Tuesday, December 20, 2005

Rock and Roll and the Hole in my Soul

We’ve been having this interesting discussion on the LDSMusicians group, and it prompted a response from me that I’d like to share here. It all started when one of the group members, a concerned mom, asked if there were an “LDS equivalent to Weezer”. It seems her son has gotten into the band and has gotten some of their CD’s.

That opened the discussion to lots of suggestions of LDS artists, but it was determined very quickly that there isn’t an LDS equivalent to many mainstream artists, especially in the rock world.

Many suggested some artists from the CCM (Contemporary Christian Music) world. One person responded to that by saying, “The thing that throws me about some Christian musicians is that doctrine is sometimes off in certain lyrics. Of course with regular musicians you often get worse than that, but I wonder about the subtlety of catching stuff that's close to right, but not quite. So I think even with CCM, it pays to be selective, and I gave up, because I didn't have the patience to sort through songs.”

I took a moment and thought to myself and wrote out my thoughts and posted them to the list. And, I share them here:

I'm going to get myself in trouble for saying this, but...

The kind of music I would love to listen to simply does not exist currently.

By that, I mean:

• hard rock,
• produced to a major label quality,
• by active members of the church,
• writing songs that explore the experience of living the gospel in a difficult world.

There are artists that have attained a few of these criteria, but I've not encountered more than a song or two that meets them all. I don't think my own work even matches all these parameters.

So, as a result, I make compromises. I listen to a lot of Christian Rock, which is good, hard rock, produced on a major label quality level. But it's not speaking directly to my life's experiences as a Mormon. Still, I really like most of what I hear, like Petra, Superchick, DC Talk, Toby Mac, Michael Sweet (Stryper has reunited, BTW, and put out a new CD!)

There are Mormons making "rock" music that is of major label quality. But it's not, for the most part, good hard rock. A bit edgy, perhaps, but not as heavy as I like it. It's good stuff, and I like it (like Greg Simpson, or Cherie Magill), but it's not heavy, as much as they might like to pretend it is.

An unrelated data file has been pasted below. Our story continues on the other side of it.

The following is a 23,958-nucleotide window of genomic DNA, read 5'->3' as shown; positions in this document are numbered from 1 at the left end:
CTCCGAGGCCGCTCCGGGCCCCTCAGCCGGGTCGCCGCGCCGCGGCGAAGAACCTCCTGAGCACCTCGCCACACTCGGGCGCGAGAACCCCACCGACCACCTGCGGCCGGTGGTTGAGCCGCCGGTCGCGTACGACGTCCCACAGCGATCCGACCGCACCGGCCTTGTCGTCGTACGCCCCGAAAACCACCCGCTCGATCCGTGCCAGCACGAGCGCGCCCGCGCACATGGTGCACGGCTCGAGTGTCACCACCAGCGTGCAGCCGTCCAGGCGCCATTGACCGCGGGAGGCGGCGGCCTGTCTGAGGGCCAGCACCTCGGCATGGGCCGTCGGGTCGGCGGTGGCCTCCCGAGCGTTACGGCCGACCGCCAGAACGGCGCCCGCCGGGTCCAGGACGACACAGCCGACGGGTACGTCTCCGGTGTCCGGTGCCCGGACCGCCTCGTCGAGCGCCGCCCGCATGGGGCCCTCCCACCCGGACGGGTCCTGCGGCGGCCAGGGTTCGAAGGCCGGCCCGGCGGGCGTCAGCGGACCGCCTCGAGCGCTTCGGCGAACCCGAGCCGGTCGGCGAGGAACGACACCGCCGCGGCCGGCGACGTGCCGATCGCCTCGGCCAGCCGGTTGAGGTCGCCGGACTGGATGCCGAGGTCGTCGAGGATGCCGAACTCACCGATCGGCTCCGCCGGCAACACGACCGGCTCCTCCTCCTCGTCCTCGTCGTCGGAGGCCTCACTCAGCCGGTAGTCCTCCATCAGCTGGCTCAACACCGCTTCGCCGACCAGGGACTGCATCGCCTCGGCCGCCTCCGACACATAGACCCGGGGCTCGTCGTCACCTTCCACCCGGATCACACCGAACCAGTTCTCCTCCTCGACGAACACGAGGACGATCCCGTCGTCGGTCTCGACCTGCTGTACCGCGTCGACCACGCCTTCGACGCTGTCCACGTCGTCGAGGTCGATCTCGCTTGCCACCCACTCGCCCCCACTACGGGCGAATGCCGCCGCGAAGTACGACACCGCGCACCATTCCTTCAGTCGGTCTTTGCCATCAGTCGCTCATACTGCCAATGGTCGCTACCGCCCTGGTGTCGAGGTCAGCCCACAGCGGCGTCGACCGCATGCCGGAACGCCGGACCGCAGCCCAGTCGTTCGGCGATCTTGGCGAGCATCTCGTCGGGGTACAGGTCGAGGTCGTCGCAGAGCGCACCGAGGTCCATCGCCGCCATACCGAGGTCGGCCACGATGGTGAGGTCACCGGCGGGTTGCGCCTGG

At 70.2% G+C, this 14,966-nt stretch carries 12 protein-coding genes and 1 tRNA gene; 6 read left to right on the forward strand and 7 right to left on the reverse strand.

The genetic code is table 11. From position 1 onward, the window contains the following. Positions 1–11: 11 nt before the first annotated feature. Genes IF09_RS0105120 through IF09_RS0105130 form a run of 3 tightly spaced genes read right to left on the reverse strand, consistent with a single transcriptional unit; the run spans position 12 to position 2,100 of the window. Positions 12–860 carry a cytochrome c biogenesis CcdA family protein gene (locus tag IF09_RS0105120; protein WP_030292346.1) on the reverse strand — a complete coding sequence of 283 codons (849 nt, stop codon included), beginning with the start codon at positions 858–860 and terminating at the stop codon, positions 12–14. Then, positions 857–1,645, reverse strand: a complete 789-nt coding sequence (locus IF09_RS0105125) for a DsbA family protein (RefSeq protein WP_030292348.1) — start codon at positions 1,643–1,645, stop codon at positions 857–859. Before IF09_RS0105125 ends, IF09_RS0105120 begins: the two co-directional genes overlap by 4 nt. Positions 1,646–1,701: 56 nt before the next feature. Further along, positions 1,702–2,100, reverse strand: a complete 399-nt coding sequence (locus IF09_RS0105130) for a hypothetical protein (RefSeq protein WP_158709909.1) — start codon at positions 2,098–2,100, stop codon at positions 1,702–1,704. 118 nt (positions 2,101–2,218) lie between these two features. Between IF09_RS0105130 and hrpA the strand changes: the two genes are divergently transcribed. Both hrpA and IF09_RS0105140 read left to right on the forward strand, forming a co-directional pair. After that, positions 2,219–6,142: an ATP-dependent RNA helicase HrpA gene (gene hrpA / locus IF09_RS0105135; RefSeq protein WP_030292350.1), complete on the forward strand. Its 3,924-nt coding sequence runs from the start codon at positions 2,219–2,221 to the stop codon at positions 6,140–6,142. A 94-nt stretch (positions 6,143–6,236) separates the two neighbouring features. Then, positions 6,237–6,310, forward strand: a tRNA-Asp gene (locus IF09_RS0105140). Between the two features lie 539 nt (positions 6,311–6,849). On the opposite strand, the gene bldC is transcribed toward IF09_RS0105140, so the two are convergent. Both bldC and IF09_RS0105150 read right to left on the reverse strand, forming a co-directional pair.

There are Mormons making good heavy, hard rock music. But most of those aren't doing it on the quality level of the big boys (my own stuff falls in this category, and the likes of Fast Sundae, etc...). I really like this stuff, and I listen to it a lot (especially FS!). But it's still lacking in quality.

There are also some Mormons making heavy music that doesn't really address life as a church member. I don't mean they have to be quoting scripture, but the songs are innocuous. I like this stuff a lot, too, but to me, it's not as fulfilling. "Beyond Braille" falls into this category.

I like a lot of stuff. I like Cherie Call, who's not heavy at all, but is an incredible writer. I like Border Crossing and Dave Edwards for the same reasons.

There is a lot of music out there that is wonderful music, and I enjoy listening to it. But when it comes to the kind of music that would really hit me where I like it, I can't find it. It simply doesn't exist yet. And I find that very frustrating.

So, thanks for letting me vent a little.

Mark Hansen


  1. I would like many of the same things you seem to. I like hard rock as well, but I find the genre lacking in wholesomness. I have basically turned my back on the whole thing - except RUSH. Their lyrics are meaningful and clean, but not very religious. Their image has been quite good as well. Thank you for your suggestions of groups out there. Don't give up on your own stuff - good luck.

  2. Interesting thoughts. I'm in the 50+ age group and my preference is hard rock - Deep Purple, Led Zeppelin, Hendrix, etc.
    I think the thing to concentrate on is the message of the songs ; and I don't really want dongs that preach to me. I find that most of the music I listen to does not promote an anti-Mormon lifestyle. There is just as much (maybe more) uplifting music in non-Mormon products as with LDS sanctioned groups.
    I'll never give up my hard rock just as I won't give up my classical or my Tabernacle Choir collections.
    If the music uplifts the listener then it is worthwhile regardless of the genre.



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